the Union recognises the rights, freedoms and principles set out in the Charter of Fundamental Rights of the European Union of 7 December 2000, as adapted at Strasbourg, on 12 December 2007, which shall have the same legal value as the Treaties.
This provision acknowledges that fundamental rights, as they are recognized in the EU Charter, are now essential canon for the interpretation of human rights standards in EU law. 
Table 1 below presents the evolution of the CJEU case law from the Åkerberg Fransson case, to the Taricco case, to the M.A.S. and M.B case, and finally to the Dzivev case. It is clearly possible to see how the EU Charter, and the rule of law, progressively become a core instrument for the interpretation of EU legislation in the area of VAT related crimes, thus outlining the close link between tax law and fundamental rights. 
Table 1 – Evolution of CJEU case law in matters of VAT related crimes
|Åkerberg Fransson case||Taricco case|
|Primacy of the observance of fundamental rights guaranteed by the EU Charter||Primacy of the financial interest of the EU|
|The applicability of European law entails the applicability of the fundamental rights guaranteed by the EU Charter.||Obligation, for the national court, to disapply any provision of national law liable to undermine the fulfilment of the EU Member States’ obligations under EU law.|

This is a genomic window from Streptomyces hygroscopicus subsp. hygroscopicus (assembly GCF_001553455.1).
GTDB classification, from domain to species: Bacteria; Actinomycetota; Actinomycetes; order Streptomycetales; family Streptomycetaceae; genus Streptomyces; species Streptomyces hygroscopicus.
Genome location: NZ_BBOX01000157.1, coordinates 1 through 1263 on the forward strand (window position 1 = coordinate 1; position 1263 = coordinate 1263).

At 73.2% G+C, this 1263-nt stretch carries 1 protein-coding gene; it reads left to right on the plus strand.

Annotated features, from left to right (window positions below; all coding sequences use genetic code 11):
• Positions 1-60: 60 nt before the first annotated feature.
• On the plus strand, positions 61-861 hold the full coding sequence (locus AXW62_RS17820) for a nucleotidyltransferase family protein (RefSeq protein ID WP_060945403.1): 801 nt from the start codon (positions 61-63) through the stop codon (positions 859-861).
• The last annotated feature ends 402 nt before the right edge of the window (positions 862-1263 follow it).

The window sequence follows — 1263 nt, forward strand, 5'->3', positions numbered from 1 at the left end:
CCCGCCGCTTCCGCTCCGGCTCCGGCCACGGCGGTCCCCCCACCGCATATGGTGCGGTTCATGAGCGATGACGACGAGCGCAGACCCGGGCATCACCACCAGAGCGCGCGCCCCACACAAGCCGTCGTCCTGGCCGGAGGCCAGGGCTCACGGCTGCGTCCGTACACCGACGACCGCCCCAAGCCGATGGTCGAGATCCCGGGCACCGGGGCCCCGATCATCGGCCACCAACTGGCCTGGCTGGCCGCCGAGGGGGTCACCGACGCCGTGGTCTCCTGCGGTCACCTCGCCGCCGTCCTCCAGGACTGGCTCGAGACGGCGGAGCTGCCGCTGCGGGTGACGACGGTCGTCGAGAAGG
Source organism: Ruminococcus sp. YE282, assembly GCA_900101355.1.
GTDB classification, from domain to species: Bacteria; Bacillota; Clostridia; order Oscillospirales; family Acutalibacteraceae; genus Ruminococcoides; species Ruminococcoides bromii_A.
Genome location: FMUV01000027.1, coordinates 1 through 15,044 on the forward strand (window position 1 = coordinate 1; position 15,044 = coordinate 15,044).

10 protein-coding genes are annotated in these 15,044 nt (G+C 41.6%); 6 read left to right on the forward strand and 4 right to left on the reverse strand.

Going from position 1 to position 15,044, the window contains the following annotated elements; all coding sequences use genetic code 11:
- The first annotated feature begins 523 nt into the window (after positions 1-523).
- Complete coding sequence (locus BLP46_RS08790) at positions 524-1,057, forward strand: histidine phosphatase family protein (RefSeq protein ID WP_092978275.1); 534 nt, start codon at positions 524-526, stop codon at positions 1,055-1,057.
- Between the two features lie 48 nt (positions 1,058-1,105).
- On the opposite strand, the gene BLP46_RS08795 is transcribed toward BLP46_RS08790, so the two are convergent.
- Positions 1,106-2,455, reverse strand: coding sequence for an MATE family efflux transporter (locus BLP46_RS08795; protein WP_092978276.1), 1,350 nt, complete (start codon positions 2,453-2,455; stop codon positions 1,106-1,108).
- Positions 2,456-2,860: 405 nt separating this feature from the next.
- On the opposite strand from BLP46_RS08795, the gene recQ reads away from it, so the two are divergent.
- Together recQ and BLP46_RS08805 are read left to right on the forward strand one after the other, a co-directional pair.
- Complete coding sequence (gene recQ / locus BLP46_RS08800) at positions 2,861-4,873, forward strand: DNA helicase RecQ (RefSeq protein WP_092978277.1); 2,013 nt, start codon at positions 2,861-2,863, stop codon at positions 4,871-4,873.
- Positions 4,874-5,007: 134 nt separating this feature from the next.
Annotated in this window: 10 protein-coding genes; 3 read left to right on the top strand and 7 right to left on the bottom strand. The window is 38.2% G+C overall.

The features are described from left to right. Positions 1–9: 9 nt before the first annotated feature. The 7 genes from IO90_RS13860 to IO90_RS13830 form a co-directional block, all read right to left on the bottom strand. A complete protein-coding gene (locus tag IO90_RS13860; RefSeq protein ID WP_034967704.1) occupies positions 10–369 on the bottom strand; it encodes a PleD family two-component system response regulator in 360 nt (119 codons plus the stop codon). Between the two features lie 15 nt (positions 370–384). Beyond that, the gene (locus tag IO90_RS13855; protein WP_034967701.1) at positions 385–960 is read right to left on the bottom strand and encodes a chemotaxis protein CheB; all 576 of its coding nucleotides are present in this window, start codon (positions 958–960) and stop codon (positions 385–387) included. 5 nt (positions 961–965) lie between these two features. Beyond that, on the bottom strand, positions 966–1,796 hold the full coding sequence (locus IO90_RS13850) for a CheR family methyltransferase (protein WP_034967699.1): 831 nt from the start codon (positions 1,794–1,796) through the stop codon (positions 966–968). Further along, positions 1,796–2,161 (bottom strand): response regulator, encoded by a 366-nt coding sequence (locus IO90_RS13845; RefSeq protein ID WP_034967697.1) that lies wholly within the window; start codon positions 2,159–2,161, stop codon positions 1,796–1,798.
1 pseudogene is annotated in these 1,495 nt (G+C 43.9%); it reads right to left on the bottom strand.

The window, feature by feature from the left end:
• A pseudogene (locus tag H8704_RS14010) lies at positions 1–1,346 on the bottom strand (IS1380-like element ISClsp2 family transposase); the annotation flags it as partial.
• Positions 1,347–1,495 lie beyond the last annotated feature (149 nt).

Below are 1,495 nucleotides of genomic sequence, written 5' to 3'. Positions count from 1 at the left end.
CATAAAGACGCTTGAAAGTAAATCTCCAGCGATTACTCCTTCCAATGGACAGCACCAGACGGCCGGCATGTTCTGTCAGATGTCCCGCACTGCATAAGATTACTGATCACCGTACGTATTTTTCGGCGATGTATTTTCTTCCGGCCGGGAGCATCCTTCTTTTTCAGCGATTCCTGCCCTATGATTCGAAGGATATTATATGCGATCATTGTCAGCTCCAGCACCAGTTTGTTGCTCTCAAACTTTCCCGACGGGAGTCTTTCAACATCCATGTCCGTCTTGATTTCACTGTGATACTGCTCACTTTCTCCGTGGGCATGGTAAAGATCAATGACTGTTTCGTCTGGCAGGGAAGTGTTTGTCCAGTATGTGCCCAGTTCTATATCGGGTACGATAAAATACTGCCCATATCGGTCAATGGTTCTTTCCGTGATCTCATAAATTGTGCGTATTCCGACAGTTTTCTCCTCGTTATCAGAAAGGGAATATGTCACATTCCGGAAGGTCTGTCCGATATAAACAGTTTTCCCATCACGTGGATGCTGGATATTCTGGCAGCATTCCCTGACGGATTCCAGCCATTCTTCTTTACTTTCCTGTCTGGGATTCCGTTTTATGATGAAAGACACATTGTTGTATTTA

Where a court of a Member State is called upon to review whether fundamental rights are complied with by a national provision or measure which, in a situation where action of the Member States is not entirely determined by European Union law, implements the latter for the purposes of Article 51(1) of the Charter, national authorities and courts remain free to apply national standards of protection of fundamental rights, provided that the level of protection provided for by the Charter, as interpreted by the Court, and the primacy, unity and effectiveness of European Union law are not thereby compromised.
In the event that the national court concludes that the national provisions at issue do not satisfy the requirement of EU law that measures to counter VAT evasion be effective and dissuasive, that court would have to ensure that EU law is given full effect, if need be by disapplying those provisions and thereby neutralising the consequence (...).
Those provisions of EU primary law [(Article 325(1) and (2) TFEU) brackets author’s additions] impose on Member States a precise obligation as to the result to be achieved that is not subject to any condition regarding application of the rule, noted in the previous paragraph, which they lay down.